U.S. health officials have lifted the pause on the Johnson and Johnson vaccine. Several states have given the green light, but Governor Andy Beshear has not said when or if the one-shot vaccine will be given again in Kentucky.
Lexington’s Dr. Ryan Stanton pointed out that vaccine numbers are slowing down. “We’re running out of people who were initially very excited to get the vaccine, and now folks are a little bit more hesitant. And those folks need to get the vaccine so we can get through this,” he said. Dr. Stanton fears that hesitancy will grow, especially with the Johnson and Johnson vaccine pause.
The good news is that other vaccines are available. “There’s enough supply of Pfizer, Moderna, and Johnson and Johnson that you can get the one you want. Weigh whether you want the two-shot or one-shot, whether you want to look at the data that’s available out there,” he said. “We’re finally at the point where you can really pick which one you think is best for your situation.” Some small communities depended on Johnson and Johnson, though because of limited resources in rural areas, including workforce and storage. Studies show people in rural communities are also least likely to get the vaccine in the first place.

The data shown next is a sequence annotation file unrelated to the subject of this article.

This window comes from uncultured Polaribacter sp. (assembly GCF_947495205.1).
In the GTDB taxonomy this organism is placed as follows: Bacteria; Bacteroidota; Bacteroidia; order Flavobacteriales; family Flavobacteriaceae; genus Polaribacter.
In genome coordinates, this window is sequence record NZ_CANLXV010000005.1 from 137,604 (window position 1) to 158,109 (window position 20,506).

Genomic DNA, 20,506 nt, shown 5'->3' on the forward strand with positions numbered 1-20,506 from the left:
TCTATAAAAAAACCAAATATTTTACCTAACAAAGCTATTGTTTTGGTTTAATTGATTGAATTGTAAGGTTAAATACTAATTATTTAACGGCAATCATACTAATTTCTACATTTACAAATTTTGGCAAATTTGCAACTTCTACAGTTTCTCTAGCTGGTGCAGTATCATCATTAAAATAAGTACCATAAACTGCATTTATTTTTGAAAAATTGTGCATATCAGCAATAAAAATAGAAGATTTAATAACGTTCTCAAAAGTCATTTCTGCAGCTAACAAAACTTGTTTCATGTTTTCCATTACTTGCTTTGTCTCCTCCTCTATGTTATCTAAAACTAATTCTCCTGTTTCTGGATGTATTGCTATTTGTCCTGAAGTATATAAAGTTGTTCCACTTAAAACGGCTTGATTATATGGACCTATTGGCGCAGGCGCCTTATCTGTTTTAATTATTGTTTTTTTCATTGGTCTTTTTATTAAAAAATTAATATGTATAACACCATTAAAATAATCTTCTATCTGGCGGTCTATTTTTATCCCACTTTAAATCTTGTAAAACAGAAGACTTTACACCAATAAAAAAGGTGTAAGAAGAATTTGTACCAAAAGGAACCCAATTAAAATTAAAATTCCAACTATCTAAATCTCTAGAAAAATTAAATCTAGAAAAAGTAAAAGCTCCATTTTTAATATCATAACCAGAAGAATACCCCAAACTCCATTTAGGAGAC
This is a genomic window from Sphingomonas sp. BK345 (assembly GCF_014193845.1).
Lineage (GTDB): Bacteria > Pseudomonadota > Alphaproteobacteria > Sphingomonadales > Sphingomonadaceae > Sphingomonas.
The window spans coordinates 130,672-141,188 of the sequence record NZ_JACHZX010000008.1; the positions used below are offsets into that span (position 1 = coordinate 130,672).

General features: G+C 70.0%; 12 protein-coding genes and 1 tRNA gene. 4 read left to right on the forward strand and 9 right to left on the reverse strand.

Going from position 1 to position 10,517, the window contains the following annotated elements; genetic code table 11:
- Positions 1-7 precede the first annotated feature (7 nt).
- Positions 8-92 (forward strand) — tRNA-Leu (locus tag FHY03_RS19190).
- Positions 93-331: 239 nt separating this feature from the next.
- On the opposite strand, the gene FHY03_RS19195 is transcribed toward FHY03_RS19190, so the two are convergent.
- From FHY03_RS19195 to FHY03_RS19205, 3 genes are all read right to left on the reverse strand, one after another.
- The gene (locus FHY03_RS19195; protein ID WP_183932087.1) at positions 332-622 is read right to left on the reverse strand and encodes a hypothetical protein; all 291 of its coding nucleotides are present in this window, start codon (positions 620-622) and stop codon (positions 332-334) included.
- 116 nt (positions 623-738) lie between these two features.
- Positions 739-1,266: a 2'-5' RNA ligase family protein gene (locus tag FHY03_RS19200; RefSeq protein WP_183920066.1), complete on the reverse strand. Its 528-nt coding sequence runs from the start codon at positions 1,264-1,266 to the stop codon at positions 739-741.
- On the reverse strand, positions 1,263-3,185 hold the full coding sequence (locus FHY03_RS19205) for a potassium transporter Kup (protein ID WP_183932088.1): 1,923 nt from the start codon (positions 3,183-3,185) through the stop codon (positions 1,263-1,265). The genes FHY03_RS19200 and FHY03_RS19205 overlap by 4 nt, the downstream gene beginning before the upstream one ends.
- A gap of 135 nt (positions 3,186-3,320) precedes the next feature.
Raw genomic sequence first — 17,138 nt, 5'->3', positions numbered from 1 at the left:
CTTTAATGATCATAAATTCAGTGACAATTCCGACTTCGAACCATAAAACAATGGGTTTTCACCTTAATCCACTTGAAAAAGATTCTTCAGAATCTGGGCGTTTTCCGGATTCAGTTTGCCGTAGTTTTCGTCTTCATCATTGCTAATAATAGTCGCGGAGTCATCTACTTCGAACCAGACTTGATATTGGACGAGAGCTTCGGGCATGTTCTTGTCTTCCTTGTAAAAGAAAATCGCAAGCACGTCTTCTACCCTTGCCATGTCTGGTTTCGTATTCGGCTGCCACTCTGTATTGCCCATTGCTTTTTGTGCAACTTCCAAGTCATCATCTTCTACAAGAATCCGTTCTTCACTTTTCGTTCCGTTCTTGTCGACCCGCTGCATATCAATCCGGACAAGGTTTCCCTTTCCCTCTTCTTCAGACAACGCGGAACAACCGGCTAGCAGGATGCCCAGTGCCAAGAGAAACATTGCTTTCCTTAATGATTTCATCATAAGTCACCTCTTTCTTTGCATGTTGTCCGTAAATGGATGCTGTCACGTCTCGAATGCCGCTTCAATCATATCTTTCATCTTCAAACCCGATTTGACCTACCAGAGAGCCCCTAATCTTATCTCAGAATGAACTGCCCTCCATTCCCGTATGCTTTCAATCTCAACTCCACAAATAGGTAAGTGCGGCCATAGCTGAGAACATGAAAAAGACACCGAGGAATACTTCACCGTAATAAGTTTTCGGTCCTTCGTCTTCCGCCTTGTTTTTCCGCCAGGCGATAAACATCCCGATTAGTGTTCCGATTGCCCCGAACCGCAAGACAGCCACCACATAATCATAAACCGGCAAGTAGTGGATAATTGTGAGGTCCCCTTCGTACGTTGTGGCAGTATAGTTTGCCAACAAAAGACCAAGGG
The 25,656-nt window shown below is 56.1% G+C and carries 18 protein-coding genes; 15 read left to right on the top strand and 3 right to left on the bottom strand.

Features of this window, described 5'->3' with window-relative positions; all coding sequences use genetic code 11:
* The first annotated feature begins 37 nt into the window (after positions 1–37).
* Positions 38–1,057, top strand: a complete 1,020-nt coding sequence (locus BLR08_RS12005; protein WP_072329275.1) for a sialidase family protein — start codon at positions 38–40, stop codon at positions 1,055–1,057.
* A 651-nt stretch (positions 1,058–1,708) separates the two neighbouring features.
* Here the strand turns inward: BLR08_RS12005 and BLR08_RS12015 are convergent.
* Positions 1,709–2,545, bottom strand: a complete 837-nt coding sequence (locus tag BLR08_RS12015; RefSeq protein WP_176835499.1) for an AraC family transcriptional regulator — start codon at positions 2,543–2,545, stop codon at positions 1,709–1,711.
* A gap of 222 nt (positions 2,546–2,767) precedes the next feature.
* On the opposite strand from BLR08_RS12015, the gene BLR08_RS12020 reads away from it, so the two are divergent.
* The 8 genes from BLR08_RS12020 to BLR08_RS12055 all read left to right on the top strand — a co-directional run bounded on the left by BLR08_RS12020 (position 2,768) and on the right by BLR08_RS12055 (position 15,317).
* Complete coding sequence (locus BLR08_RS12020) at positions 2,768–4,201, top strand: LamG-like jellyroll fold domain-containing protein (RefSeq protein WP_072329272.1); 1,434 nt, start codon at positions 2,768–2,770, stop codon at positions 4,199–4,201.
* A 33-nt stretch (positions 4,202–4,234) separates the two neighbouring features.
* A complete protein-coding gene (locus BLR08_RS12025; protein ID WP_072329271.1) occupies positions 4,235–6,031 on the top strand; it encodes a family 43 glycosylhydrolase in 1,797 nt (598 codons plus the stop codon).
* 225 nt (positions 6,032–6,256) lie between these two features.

Dr. Stanton said many people would refuse the Johnson and Johnson vaccine with or without the pause. “There’s not really much that we can say to a lot of people to convince them that they’re going to or that they need to get the vaccine.” Overall, he’s confident with this vaccine.
Studies found only 15 people developed blood clots out of nearly 8 million people who were given the shot. “COVID-19 virus did not and then blood clots. The question is whether this is something different or new, or if it’s whether something that’s associated with oral contraceptives, or smoking, or other clotting disorders,” he said.
Of those 15 reported blood clots, all patients were women, most under age 50. Three died, and seven remain hospitalized.